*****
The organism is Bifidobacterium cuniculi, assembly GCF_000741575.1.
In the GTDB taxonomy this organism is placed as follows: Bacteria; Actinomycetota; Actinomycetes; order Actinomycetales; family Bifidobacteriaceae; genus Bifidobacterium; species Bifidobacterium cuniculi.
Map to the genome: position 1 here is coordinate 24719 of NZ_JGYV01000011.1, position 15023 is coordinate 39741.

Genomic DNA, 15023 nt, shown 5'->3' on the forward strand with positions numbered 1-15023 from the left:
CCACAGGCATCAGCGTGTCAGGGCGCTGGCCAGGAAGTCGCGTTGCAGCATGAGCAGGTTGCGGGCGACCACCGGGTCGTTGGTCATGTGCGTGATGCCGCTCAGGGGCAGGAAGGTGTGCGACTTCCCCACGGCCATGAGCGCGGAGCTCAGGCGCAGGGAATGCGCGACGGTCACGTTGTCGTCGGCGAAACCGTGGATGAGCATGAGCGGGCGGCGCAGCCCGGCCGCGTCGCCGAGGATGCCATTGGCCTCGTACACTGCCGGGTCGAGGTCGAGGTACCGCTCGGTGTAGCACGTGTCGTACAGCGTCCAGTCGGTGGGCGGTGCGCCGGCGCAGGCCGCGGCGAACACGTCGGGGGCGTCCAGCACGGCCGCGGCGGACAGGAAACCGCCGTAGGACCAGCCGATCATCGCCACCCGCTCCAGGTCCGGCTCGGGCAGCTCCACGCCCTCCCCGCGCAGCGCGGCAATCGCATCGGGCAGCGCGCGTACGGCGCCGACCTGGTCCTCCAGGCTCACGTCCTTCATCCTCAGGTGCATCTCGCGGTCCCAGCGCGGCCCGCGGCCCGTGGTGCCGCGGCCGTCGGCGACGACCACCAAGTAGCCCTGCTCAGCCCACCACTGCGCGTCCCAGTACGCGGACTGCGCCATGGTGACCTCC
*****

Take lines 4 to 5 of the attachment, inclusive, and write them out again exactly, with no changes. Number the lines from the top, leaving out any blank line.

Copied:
Genomic DNA, 15023 nt, shown 5'->3' on the forward strand with positions numbered 1-15023 from the left:
CCACAGGCATCAGCGTGTCAGGGCGCTGGCCAGGAAGTCGCGTTGCAGCATGAGCAGGTTGCGGGCGACCACCGGGTCGTTGGTCATGTGCGTGATGCCGCTCAGGGGCAGGAAGGTGTGCGACTTCCCCACGGCCATGAGCGCGGAGCTCAGGCGCAGGGAATGCGCGACGGTCACGTTGTCGTCGGCGAAACCGTGGATGAGCATGAGCGGGCGGCGCAGCCCGGCCGCGTCGCCGAGGATGCCATTGGCCTCGTACACTGCCGGGTCGAGGTCGAGGTACCGCTCGGTGTAGCACGTGTCGTACAGCGTCCAGTCGGTGGGCGGTGCGCCGGCGCAGGCCGCGGCGAACACGTCGGGGGCGTCCAGCACGGCCGCGGCGGACAGGAAACCGCCGTAGGACCAGCCGATCATCGCCACCCGCTCCAGGTCCGGCTCGGGCAGCTCCACGCCCTCCCCGCGCAGCGCGGCAATCGCATCGGGCAGCGCGCGTACGGCGCCGACCTGGTCCTCCAGGCTCACGTCCTTCATCCTCAGGTGCATCTCGCGGTCCCAGCGCGGCCCGCGGCCCGTGGTGCCGCGGCCGTCGGCGACGACCACCAAGTAGCCCTGCTCAGCCCACCACTGCGCGTCCCAGTACGCGGACTGCGCCATGGTGACCTCC